“Oh, ok.” Just like that, the lie was accepted, digested and set aside. Emma had more important news. “Mom, we found The Dress!”

Tucker managed to smile at the excitement in Emma’s voice. “Fantastic, baby. Now we just have to keep it in pristine shape for the next six weeks until you actually need to wear the thing. I’ve seen your closet – that’s no easy task.”

Emma took a superior tone. “Syd says that it’s never too early to shop. Finding the right dress for a solo performance at the Disney Music Hall is a delicate matter that takes planning and precision.” And shoes and jewelry and the “right” handbag – Tucker knew the drill. Shed been on the receiving end of Syd’s shopping prowess too many times before. The woman made Rachel Zoe look like an amateur. She cut to the chase.

“How much?”

“Um…”

Oh that did not bode well for Tucker’s bank account. She pinched the bridge of her nose trying to stave off the headache creeping up behind her right eye. “Emma, don’t you remember the budget we talked about? You’re an “A” student in geometry so I know the math didn’t throw you.”

“Algebra II, mom.” Tucker could hear the eye roll through the phone. “Syd said not to look at the tags, she had it covered.”

Oh god. “Put her on.” Emma sighed and Tucker could hear the phone passing hands. “Syd.”

“Tucker.” Sydney mimicked her menacing tone.

“What have you done?”

“Nothing you wouldn’t have if you’d been here with my credit limit and total disregard for parental instructions.”

“Sydney!” Tucker wailed.

“Lighten up, T. The dress didn’t break the bank. Neither did the shoes. That handbag might – isn’t that fabulous?”

Tucker heard Emma coo in agreement. Before she could snap an order to unhand the handbag Sydney continued, “Look, sweetie. This is my treat. One day the kid’s gonna be super famous and I’ll be able to say that I shopped for her way back when.”

Knowing she wasn’t going to win this argument – at least not over the phone – Tucker decided to let it go. “Uncle. Are you headed home?”

“I thought I’d take the kid to dinner, unless you need her home now?”

Tucker sighed, feeling suddenly exhausted. The euphoria of a clean kitchen had popped like a soap bubble and now all she wanted was a hot shower and a fat glass of wine. Feeling only slightly guilty about not wanting to share the evening with her precious only child she said, “That’s fine. But not too late, Syd. I think she’s got a test tomorrow.”

“Pffft. I’ll have her back in time to dance with the prince before it all goes to hell and the pumpkin repo crew shows up.”

“Nice.”

“See ya.” And on that note, Sydney clicked off her cell.

Tucker replaced the handset, managing to not slam it this time. She regarded the phone for a thoughtful moment and then deliberately pulled it off hook. She wasn’t up for any more phone calls this evening. If there was an emergency, she rationalized, Emma, Syd and the bar knew to call her cell.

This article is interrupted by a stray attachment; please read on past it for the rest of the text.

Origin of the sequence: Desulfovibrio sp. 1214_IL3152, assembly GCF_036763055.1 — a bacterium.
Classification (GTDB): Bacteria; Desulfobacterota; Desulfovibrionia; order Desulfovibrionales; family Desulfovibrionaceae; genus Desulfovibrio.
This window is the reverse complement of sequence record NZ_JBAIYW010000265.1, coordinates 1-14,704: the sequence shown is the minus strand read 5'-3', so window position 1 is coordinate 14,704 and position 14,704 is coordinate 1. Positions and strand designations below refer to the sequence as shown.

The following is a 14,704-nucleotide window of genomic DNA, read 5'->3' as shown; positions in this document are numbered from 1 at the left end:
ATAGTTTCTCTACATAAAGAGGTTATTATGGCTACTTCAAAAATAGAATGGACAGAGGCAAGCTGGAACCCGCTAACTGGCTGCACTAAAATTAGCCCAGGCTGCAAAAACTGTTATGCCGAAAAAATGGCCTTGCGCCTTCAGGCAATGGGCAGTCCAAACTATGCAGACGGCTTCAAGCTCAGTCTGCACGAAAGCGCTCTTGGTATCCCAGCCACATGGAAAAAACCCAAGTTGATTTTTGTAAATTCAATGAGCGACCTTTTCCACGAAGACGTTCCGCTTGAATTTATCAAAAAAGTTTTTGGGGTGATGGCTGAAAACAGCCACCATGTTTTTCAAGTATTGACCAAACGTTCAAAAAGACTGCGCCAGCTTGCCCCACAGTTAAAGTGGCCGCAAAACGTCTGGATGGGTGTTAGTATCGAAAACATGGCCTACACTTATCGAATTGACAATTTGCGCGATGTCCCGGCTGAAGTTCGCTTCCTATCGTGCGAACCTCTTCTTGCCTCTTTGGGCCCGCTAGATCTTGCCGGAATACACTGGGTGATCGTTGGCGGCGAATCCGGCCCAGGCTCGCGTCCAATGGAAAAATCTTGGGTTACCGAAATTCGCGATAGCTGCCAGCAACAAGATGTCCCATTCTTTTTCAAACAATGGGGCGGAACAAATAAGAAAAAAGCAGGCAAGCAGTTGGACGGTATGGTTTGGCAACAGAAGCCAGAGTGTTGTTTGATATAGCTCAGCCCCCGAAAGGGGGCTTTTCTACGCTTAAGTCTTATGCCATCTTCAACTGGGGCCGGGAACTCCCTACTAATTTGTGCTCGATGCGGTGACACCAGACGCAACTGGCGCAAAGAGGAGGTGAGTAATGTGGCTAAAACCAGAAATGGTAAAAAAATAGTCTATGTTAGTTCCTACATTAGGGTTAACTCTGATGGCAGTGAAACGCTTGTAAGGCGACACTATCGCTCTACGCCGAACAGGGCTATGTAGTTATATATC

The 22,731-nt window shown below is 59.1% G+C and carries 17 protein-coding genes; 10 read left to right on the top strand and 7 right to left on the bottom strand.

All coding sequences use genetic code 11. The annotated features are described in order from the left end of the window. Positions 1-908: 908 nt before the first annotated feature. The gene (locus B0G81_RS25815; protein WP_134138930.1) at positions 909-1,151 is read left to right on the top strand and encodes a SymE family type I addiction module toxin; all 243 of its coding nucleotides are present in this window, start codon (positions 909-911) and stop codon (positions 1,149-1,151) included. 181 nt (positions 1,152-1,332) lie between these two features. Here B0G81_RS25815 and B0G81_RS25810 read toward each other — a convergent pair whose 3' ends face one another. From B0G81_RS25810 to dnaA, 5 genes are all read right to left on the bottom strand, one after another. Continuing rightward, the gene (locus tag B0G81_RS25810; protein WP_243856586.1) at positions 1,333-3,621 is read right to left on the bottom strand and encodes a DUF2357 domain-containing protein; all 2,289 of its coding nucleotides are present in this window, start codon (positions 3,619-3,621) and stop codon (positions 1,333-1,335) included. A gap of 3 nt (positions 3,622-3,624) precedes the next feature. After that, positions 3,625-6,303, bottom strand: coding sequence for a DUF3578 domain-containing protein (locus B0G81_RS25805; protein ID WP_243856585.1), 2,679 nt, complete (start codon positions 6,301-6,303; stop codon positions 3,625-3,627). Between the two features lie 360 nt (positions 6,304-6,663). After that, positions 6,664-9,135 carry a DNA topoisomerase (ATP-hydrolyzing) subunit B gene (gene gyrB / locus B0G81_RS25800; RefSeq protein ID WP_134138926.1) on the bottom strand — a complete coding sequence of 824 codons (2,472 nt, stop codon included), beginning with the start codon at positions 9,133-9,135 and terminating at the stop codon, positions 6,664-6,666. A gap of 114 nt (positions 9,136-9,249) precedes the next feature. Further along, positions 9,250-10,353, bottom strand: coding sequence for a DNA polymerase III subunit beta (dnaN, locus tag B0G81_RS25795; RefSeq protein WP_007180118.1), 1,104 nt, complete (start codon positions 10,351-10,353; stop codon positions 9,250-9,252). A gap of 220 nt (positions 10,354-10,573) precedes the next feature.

Determined to write the first call off as a prank, she basked in the cleanliness of her kitchen. Then she spied the two bulging black trash bags leaning against the door. Once the trash was out she could have that shower and that glass of wine – maybe even simultaneously. Now that sounded like dinner plans.

Grabbing both bags, she hipped the back door open, then jogged down the steps and made her way around the corner to the trash cans. Dark had made it’s entrance and she’d forgotten to flick on the porch light. Normally that wouldn’t have fazed her, but tonight she was feeling a little edgy. Stupid prank call. The bags went into the can with more force than necessary. She had to calm down, this was ridiculous.

“Whitney Tucker Fields?”

Tucker jumped and spun around. There was a man just a few feet from her – she never even heard him come up behind her. Suddenly a camera flash blinded her and it was followed by more. “She’s over here! It’s her!”

Tucker threw an arm up to protect her eyes, but it was too late. Less than ten feet from her house she would have been hard pressed to reach out and stumble into it as a mob of paparazzi descended on her, snapping pictures and yelling questions.

“Were you abducted? Was there ransom? If you ran away with a European prince, how did you end up in Venice Beach? Is it true you had a sheik’s secret baby?” And more similarly ludicrous scenarios. Tucker tried to push her way past them, in to her house or out into traffic – she didn’t know or care, she just had to get out of there. Now.

Someone got a solid grip on her arm and pulled her out of the paparazzi mush pot. She tried to break loose, but found it impossible. Still blinded she felt herself being dragged up the back porch steps and then shoved through her own door. Blinking rapidly in the dim light she scurried to a kitchen drawer, yanked it open and found a large, and newly clean, chef’s knife. Whirling around she faced her abductor… savior?

A tall well dressed man stood by the door. He locked his eyes on her briefly before half turning to throw the deadbolt behind him, locking them in. He raised a brow in amusement at her knife but didn’t say a word as he quickly moved to the window over the sink and pulled the shade down. Tucker stood rooted to her spot stupefied as he left the kitchen. She could hear him moving around the house repeating the process. Holy mother of god, this could not be happening. Not. Be. Happening.

But it was.

The man came back in and flipped the light switch, flooding the room with fluorescent light. He watched her a moment and then smiled his slow wicked smile. Tucker’s heart stopped.

“Hello, Tuck.”

And that was how Whitney Tucker Fields Smith reunited with Joshua Campbell, III, the boy who’d gotten her pregnant and then vanished without a trace thirteen years, eleven months, and ten days ago.

So you may or may not have noticed that I changed more than the setting. At some point I decided to royally muck things up simplify things by giving Josh and Tucker a connected past… and a secret baby. Hey, this thing was written as a target to Harlequin so it really seemed like a good idea at the time. However my natural inclination (and JB’s ultimate wisdom) have lead me to revert back to Tucker and Josh being relative strangers, connected by the future rather than the past.